It's actually not quite that simple, because it isn't just a matter of producing more; it's a matter of producing more of what people want today and will want in the future. For example, due to the inflation-fueled boom of 2003-2007 the US economy and many other economies geared up to produce far more houses per year than would be required to meet genuine/sustainable demand for new houses. Consequently, it is now essential for some of the resources dedicated to the housing industry to be reallocated. Exactly how should these resources be reallocated? The answer is that neither we nor anyone else is qualified to say. Price signals will determine the correct allocation, which is why the central bank and the government must avoid taking actions that distort prices. But instead of getting out of the way and letting the market clear, the policy-making clique has been doing what it can to support house prices and boost the demand for new homes.
The fear is that if the market is left to its own devices the economy will experience deflation. This fear is expressed as follows in the second-last paragraph of the Laing article:
"Once an economy succumbs to deflation, it's often hellishly difficult for a nation to escape the trap. Companies and consumers alike tend to defer their spending on the assumption that prices for goods and services figure only to get cheaper in the future. Real interest rates spiral higher, making debt burdens all the more onerous. Forced collateral liquidations result, driving asset prices ever lower."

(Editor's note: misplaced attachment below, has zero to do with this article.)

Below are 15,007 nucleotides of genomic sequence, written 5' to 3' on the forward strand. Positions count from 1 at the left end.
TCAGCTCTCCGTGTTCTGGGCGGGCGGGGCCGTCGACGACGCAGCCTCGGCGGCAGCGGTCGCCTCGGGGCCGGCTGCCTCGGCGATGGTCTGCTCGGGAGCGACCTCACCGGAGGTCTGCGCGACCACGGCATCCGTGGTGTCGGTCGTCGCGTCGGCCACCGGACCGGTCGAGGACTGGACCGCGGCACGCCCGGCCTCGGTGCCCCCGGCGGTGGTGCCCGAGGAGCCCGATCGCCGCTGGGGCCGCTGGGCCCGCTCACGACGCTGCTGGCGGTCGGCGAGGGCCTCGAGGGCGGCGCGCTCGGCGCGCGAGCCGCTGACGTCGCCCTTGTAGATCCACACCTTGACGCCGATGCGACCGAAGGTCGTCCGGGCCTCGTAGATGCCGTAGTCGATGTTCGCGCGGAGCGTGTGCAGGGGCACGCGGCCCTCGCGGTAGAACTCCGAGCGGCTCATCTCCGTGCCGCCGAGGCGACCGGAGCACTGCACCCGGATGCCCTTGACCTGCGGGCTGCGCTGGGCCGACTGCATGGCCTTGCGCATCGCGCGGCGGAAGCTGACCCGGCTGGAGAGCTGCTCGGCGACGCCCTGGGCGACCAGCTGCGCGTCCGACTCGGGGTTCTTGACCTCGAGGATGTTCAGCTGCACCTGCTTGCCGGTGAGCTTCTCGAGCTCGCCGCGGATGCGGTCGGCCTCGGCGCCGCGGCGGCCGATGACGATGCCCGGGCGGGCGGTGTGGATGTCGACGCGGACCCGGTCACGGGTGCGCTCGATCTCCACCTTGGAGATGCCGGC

In other words, the fear is that falling prices will cause purchases to be postponed, leading to even lower prices and economic contraction.
If falling prices really did endlessly feed on themselves and result in the continual putting-off until tomorrow of purchases that would otherwise be made today, then almost no computers would be sold each year. After all, everyone knows that computing power gets cheaper every year. Also, if falling prices got in the way of economic growth then there would have been no growth in the US economy from the mid 1870s through to the mid 1890s, but the US economy grew more during this 20-year period of relentless "price deflation" than it did during any subsequent 20-year period. The fact is that there will always be many things that people want to buy in the present, even if they believe that these same things will cost less in the future. The fear of falling prices is therefore an imaginary hobgoblin designed to alarm the populace and provide justification for more inflation.
Laing's article ends with: "It's high time to get out the money-printing machines. Damn the risks of triggering a bit of inflation and some modest investment bubbles. The alternatives are far worse."
Was absolutely nothing learned from the events of the past decade? Is it reasonable to believe that the US economy would be in a worse situation today if the Fed had let the market clear after the dot.com bubble collapsed, as opposed to fomenting new investment bubbles in housing, mortgage finance and securitisation? Given that the US economy has achieved ZERO growth in private-sector employment over the past 10 years, how much worse could the situation realistically be?